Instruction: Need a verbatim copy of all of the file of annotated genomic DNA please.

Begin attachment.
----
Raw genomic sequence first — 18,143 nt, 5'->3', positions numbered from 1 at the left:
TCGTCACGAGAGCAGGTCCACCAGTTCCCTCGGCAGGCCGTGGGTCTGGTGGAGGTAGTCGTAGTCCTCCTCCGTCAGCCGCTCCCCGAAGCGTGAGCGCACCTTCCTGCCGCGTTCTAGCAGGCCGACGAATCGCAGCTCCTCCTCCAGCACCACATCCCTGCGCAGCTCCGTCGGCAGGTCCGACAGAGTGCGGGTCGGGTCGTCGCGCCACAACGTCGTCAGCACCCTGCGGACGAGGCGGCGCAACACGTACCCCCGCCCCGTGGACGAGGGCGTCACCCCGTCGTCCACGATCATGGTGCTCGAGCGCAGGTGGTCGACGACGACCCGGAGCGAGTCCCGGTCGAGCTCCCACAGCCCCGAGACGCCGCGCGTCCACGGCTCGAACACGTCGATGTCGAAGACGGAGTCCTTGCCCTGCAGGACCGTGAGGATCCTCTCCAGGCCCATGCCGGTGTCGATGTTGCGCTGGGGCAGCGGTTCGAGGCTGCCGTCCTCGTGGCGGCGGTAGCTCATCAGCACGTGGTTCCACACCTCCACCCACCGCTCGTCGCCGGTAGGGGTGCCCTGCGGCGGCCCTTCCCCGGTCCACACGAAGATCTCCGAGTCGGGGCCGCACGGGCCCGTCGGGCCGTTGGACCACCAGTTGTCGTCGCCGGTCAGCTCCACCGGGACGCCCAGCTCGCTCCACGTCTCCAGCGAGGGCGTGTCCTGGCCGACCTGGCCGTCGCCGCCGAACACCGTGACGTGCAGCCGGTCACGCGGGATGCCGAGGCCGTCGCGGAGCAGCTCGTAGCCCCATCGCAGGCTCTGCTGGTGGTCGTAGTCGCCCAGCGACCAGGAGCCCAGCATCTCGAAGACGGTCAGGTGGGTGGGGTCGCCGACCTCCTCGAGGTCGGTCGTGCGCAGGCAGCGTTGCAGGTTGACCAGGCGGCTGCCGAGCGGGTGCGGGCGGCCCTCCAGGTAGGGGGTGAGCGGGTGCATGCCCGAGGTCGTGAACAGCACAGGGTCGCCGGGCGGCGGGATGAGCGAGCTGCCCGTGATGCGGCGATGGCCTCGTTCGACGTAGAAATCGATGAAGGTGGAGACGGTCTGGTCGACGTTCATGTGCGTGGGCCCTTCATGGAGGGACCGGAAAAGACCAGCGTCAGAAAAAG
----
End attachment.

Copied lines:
Raw genomic sequence first — 18,143 nt, 5'->3', positions numbered from 1 at the left:
TCGTCACGAGAGCAGGTCCACCAGTTCCCTCGGCAGGCCGTGGGTCTGGTGGAGGTAGTCGTAGTCCTCCTCCGTCAGCCGCTCCCCGAAGCGTGAGCGCACCTTCCTGCCGCGTTCTAGCAGGCCGACGAATCGCAGCTCCTCCTCCAGCACCACATCCCTGCGCAGCTCCGTCGGCAGGTCCGACAGAGTGCGGGTCGGGTCGTCGCGCCACAACGTCGTCAGCACCCTGCGGACGAGGCGGCGCAACACGTACCCCCGCCCCGTGGACGAGGGCGTCACCCCGTCGTCCACGATCATGGTGCTCGAGCGCAGGTGGTCGACGACGACCCGGAGCGAGTCCCGGTCGAGCTCCCACAGCCCCGAGACGCCGCGCGTCCACGGCTCGAACACGTCGATGTCGAAGACGGAGTCCTTGCCCTGCAGGACCGTGAGGATCCTCTCCAGGCCCATGCCGGTGTCGATGTTGCGCTGGGGCAGCGGTTCGAGGCTGCCGTCCTCGTGGCGGCGGTAGCTCATCAGCACGTGGTTCCACACCTCCACCCACCGCTCGTCGCCGGTAGGGGTGCCCTGCGGCGGCCCTTCCCCGGTCCACACGAAGATCTCCGAGTCGGGGCCGCACGGGCCCGTCGGGCCGTTGGACCACCAGTTGTCGTCGCCGGTCAGCTCCACCGGGACGCCCAGCTCGCTCCACGTCTCCAGCGAGGGCGTGTCCTGGCCGACCTGGCCGTCGCCGCCGAACACCGTGACGTGCAGCCGGTCACGCGGGATGCCGAGGCCGTCGCGGAGCAGCTCGTAGCCCCATCGCAGGCTCTGCTGGTGGTCGTAGTCGCCCAGCGACCAGGAGCCCAGCATCTCGAAGACGGTCAGGTGGGTGGGGTCGCCGACCTCCTCGAGGTCGGTCGTGCGCAGGCAGCGTTGCAGGTTGACCAGGCGGCTGCCGAGCGGGTGCGGGCGGCCCTCCAGGTAGGGGGTGAGCGGGTGCATGCCCGAGGTCGTGAACAGCACAGGGTCGCCGGGCGGCGGGATGAGCGAGCTGCCCGTGATGCGGCGATGGCCTCGTTCGACGTAGAAATCGATGAAGGTGGAGACGGTCTGGTCGACGTTCATGTGCGTGGGCCCTTCATGGAGGGACCGGAAAAGACCAGCGTCAGAAAAAG